Its the largest exhibit the museum , which shut down in-person operations when the pandemic started in March 2020, has ever hosted. Each piece engages the theme of food how we make it, how we consume it, and how it shapes society in some way.
Jordan D. Schnitzer talks about an Andy Warhol piece of artwork that is part of The Art of Food show at the University of Arizona Museum of Art. The more than 100 pieces of artwork come from the collection of Schnitzer and his Family Foundation. The show runs from Oct. 24 to March 20.
All of the artists in this show are artists of our time. The themes in this exhibition are all themes of our generations, said Jordan D. Schnitzer, a real estate investor, philanthropist and prolific art collector who loaned the museum all of the pieces used in the exhibit. Simpsons piece, for example, sums up the hypocrisy, white supremacy and racial issues we have in this country, he said. You could write a 20,000-word essay about that, and nothing says it better than that piece.
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University Of Arizona Museum Of Art Outing
The University of Arizona Museum of Art opened in 1924 under the leadership of UA professor Katherine Kitt, who was the founder of the UA Art Department. The museum has been the beneficiary of several seminal donations of artwork since its inception. The generosity of donors of art over the years has made it possible for the Museum to grow into a world-class collection. Although the Museums holdings span many cultures and eras, the core collections include the art of Europe and the United States, from the Renaissance through Contemporary. We arrived at the Museum and were welcomed by the director and introduced to the docents that led our tour. The museum was in the news recently when a de Kooning painting that was stolen in 1985 was returned last year. The painting, Woman-Ochre, arrived back on campus last year after being found in an antique shop in New Mexico. The painting is valued at least $100 million, perhaps $160 million.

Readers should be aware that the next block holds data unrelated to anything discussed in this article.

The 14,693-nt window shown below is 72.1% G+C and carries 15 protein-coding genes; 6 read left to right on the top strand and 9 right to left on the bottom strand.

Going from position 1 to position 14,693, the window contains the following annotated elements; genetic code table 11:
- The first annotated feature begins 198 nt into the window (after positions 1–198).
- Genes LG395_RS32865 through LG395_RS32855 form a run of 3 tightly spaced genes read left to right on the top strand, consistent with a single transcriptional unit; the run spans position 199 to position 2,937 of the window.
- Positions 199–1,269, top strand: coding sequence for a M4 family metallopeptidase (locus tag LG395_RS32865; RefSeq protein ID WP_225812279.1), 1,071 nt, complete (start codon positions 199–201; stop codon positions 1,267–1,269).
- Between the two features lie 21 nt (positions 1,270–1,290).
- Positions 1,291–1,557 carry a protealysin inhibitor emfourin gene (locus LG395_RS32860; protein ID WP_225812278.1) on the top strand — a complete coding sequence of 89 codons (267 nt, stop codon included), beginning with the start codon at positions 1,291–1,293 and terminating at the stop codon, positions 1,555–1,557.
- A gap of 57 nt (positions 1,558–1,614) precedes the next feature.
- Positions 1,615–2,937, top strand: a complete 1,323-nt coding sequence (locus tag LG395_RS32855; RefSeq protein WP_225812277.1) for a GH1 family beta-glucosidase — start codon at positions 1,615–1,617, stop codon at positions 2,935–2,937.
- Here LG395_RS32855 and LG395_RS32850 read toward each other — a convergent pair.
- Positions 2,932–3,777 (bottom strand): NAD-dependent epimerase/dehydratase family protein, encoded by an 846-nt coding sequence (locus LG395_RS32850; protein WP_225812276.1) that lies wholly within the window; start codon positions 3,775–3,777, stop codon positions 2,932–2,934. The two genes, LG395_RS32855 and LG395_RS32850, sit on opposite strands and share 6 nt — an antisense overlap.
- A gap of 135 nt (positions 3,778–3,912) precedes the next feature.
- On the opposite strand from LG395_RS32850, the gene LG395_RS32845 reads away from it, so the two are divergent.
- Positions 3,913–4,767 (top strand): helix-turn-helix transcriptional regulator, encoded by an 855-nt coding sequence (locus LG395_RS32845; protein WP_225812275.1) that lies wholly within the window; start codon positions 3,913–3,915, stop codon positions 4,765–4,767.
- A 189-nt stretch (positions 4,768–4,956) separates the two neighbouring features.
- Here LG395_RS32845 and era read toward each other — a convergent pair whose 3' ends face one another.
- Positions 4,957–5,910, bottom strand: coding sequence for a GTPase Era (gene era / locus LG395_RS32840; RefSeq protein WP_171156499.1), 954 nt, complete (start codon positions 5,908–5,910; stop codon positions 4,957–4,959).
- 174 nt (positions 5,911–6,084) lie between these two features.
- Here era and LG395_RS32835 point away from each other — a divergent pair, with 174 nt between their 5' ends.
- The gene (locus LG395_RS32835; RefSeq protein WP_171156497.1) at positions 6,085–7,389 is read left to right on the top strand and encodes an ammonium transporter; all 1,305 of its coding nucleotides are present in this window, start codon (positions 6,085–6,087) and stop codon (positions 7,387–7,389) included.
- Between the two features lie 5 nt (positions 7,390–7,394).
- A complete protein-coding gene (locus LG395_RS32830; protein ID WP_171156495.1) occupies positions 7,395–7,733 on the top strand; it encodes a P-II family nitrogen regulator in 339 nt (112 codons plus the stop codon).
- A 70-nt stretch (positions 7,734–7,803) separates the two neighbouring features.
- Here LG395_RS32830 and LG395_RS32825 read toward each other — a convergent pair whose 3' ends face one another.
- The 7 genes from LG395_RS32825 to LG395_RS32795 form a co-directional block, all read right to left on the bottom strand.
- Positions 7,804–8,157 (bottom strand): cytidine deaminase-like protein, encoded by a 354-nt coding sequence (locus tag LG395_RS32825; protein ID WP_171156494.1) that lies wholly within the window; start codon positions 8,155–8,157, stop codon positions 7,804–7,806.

How To Reach University Of Arizona Museum Of Art
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- University Of Arizona Museum Of Art Address: 1031 N Olive Rd, Tucson, AZ 85721, United States, 85721
- University Of Arizona Museum Of Art Contact Number: +1-5206217567
- University Of Arizona Museum Of Art Timing: 09:00 am – 05:00 pm
- University Of Arizona Museum Of Art Price: 8 USD
- Time required to visit University Of Arizona Museum Of Art: 02:00 Hrs
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University Of Arizona: University Of Arizona Museum Of Art
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About the museum:
The history of the University of Arizona Museum of Art dates back to 1924, when the first art exhibit at the university was organized by Professor Katherine Kitt, who was also founder of the Art Department. The building which currently houses the museum was constructed in 1955.
For more information concerning the Japanese collection, please contact the museum at 621-7567 or by .
Willem De Kooning’s Place At Uama
The three-decade-long absence of “Woman-Ochre“ represented both a symbolic and physical hole in UAMA’s collection.
The artist, de Kooning, was one of the pioneers and leaders of abstract expressionism, a movement that began in New York after World War II. It was popularized by artists such as Jackson Pollock, Mark Rothko and de Kooning, who began his “Woman“ series in 1950. The series, heavily influenced by Picasso, is considered monumental in the way it imagines the human figure. In 2006, “Woman III,” another de Kooning painting in the series, sold for $137.5 million.